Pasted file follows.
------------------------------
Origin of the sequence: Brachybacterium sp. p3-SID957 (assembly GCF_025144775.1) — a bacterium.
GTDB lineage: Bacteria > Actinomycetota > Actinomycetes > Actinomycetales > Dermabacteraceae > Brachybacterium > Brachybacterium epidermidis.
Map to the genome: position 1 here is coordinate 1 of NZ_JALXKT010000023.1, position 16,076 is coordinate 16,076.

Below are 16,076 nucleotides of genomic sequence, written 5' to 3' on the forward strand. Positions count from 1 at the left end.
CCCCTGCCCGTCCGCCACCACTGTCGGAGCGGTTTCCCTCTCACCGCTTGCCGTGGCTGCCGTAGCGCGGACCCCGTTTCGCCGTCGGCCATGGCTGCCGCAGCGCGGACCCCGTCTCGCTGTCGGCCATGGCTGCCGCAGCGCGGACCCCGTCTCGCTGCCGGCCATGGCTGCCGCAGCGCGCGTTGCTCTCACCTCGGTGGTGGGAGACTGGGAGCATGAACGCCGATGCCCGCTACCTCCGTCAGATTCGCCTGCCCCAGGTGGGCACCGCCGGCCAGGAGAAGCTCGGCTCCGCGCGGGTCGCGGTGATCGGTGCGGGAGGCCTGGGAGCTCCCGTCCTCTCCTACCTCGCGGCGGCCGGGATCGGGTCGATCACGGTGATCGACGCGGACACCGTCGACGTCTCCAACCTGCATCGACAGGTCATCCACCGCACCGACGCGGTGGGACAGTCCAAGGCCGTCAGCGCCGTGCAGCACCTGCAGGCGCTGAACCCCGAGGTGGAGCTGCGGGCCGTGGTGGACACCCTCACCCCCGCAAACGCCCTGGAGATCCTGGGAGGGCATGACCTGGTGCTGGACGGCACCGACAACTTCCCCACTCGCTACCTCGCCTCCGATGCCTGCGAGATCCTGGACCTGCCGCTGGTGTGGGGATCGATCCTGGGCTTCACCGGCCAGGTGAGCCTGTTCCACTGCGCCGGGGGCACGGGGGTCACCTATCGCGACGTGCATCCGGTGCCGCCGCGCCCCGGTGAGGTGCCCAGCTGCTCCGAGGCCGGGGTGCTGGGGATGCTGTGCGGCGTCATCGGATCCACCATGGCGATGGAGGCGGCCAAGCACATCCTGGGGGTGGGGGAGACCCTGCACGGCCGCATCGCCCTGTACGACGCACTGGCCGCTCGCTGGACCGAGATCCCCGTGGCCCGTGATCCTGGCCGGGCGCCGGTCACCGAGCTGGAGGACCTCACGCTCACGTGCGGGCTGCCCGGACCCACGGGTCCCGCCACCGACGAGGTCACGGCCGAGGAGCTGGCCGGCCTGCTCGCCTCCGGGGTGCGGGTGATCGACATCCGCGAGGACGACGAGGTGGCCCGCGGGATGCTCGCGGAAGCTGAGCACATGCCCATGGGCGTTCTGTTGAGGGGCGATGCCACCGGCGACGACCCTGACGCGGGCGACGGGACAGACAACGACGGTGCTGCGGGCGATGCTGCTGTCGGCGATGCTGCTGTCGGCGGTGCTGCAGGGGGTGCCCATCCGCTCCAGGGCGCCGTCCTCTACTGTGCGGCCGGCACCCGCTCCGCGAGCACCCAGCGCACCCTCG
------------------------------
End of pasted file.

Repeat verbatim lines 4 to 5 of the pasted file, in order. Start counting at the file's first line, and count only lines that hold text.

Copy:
Below are 16,076 nucleotides of genomic sequence, written 5' to 3' on the forward strand. Positions count from 1 at the left end.
CCCCTGCCCGTCCGCCACCACTGTCGGAGCGGTTTCCCTCTCACCGCTTGCCGTGGCTGCCGTAGCGCGGACCCCGTTTCGCCGTCGGCCATGGCTGCCGCAGCGCGGACCCCGTCTCGCTGTCGGCCATGGCTGCCGCAGCGCGGACCCCGTCTCGCTGCCGGCCATGGCTGCCGCAGCGCGCGTTGCTCTCACCTCGGTGGTGGGAGACTGGGAGCATGAACGCCGATGCCCGCTACCTCCGTCAGATTCGCCTGCCCCAGGTGGGCACCGCCGGCCAGGAGAAGCTCGGCTCCGCGCGGGTCGCGGTGATCGGTGCGGGAGGCCTGGGAGCTCCCGTCCTCTCCTACCTCGCGGCGGCCGGGATCGGGTCGATCACGGTGATCGACGCGGACACCGTCGACGTCTCCAACCTGCATCGACAGGTCATCCACCGCACCGACGCGGTGGGACAGTCCAAGGCCGTCAGCGCCGTGCAGCACCTGCAGGCGCTGAACCCCGAGGTGGAGCTGCGGGCCGTGGTGGACACCCTCACCCCCGCAAACGCCCTGGAGATCCTGGGAGGGCATGACCTGGTGCTGGACGGCACCGACAACTTCCCCACTCGCTACCTCGCCTCCGATGCCTGCGAGATCCTGGACCTGCCGCTGGTGTGGGGATCGATCCTGGGCTTCACCGGCCAGGTGAGCCTGTTCCACTGCGCCGGGGGCACGGGGGTCACCTATCGCGACGTGCATCCGGTGCCGCCGCGCCCCGGTGAGGTGCCCAGCTGCTCCGAGGCCGGGGTGCTGGGGATGCTGTGCGGCGTCATCGGATCCACCATGGCGATGGAGGCGGCCAAGCACATCCTGGGGGTGGGGGAGACCCTGCACGGCCGCATCGCCCTGTACGACGCACTGGCCGCTCGCTGGACCGAGATCCCCGTGGCCCGTGATCCTGGCCGGGCGCCGGTCACCGAGCTGGAGGACCTCACGCTCACGTGCGGGCTGCCCGGACCCACGGGTCCCGCCACCGACGAGGTCACGGCCGAGGAGCTGGCCGGCCTGCTCGCCTCCGGGGTGCGGGTGATCGACATCCGCGAGGACGACGAGGTGGCCCGCGGGATGCTCGCGGAAGCTGAGCACATGCCCATGGGCGTTCTGTTGAGGGGCGATGCCACCGGCGACGACCCTGACGCGGGCGACGGGACAGACAACGACGGTGCTGCGGGCGATGCTGCTGTCGGCGATGCTGCTGTCGGCGGTGCTGCAGGGGGTGCCCATCCGCTCCAGGGCGCCGTCCTCTACTGTGCGGCCGGCACCCGCTCCGCGAGCACCCAGCGCACCCTCG